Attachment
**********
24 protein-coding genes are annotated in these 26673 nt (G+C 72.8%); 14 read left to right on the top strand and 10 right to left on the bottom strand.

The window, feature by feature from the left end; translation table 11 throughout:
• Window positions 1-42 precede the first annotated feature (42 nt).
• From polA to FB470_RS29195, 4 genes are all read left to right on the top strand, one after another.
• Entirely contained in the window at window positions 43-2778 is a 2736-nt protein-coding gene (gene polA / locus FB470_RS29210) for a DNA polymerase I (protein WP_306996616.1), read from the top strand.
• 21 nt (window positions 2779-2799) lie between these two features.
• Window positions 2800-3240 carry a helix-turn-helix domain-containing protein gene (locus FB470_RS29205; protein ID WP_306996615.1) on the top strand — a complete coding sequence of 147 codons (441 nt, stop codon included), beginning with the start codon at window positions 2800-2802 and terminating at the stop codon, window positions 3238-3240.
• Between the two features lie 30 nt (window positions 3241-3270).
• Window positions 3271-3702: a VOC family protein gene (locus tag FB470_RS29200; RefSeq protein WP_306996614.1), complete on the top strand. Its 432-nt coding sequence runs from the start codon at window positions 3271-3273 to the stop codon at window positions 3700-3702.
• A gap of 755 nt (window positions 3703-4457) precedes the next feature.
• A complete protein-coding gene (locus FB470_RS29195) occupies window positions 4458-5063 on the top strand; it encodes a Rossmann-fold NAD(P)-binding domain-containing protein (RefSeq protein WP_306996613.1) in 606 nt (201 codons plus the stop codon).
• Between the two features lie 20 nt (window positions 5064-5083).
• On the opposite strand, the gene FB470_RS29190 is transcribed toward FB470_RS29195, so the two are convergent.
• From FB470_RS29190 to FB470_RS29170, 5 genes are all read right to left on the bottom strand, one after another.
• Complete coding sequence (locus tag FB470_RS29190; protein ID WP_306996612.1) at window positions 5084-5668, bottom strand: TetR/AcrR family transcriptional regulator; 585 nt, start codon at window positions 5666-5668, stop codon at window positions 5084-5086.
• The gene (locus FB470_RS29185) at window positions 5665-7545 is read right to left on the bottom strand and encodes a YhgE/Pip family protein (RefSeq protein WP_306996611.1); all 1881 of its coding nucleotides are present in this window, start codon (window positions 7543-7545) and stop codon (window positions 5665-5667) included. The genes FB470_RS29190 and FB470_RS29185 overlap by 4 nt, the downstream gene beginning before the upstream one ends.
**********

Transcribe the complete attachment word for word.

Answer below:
24 protein-coding genes are annotated in these 26673 nt (G+C 72.8%); 14 read left to right on the top strand and 10 right to left on the bottom strand.

The window, feature by feature from the left end; translation table 11 throughout:
• Window positions 1-42 precede the first annotated feature (42 nt).
• From polA to FB470_RS29195, 4 genes are all read left to right on the top strand, one after another.
• Entirely contained in the window at window positions 43-2778 is a 2736-nt protein-coding gene (gene polA / locus FB470_RS29210) for a DNA polymerase I (protein WP_306996616.1), read from the top strand.
• 21 nt (window positions 2779-2799) lie between these two features.
• Window positions 2800-3240 carry a helix-turn-helix domain-containing protein gene (locus FB470_RS29205; protein ID WP_306996615.1) on the top strand — a complete coding sequence of 147 codons (441 nt, stop codon included), beginning with the start codon at window positions 2800-2802 and terminating at the stop codon, window positions 3238-3240.
• Between the two features lie 30 nt (window positions 3241-3270).
• Window positions 3271-3702: a VOC family protein gene (locus tag FB470_RS29200; RefSeq protein WP_306996614.1), complete on the top strand. Its 432-nt coding sequence runs from the start codon at window positions 3271-3273 to the stop codon at window positions 3700-3702.
• A gap of 755 nt (window positions 3703-4457) precedes the next feature.
• A complete protein-coding gene (locus FB470_RS29195) occupies window positions 4458-5063 on the top strand; it encodes a Rossmann-fold NAD(P)-binding domain-containing protein (RefSeq protein WP_306996613.1) in 606 nt (201 codons plus the stop codon).
• Between the two features lie 20 nt (window positions 5064-5083).
• On the opposite strand, the gene FB470_RS29190 is transcribed toward FB470_RS29195, so the two are convergent.
• From FB470_RS29190 to FB470_RS29170, 5 genes are all read right to left on the bottom strand, one after another.
• Complete coding sequence (locus tag FB470_RS29190; protein ID WP_306996612.1) at window positions 5084-5668, bottom strand: TetR/AcrR family transcriptional regulator; 585 nt, start codon at window positions 5666-5668, stop codon at window positions 5084-5086.
• The gene (locus FB470_RS29185) at window positions 5665-7545 is read right to left on the bottom strand and encodes a YhgE/Pip family protein (RefSeq protein WP_306996611.1); all 1881 of its coding nucleotides are present in this window, start codon (window positions 7543-7545) and stop codon (window positions 5665-5667) included. The genes FB470_RS29190 and FB470_RS29185 overlap by 4 nt, the downstream gene beginning before the upstream one ends.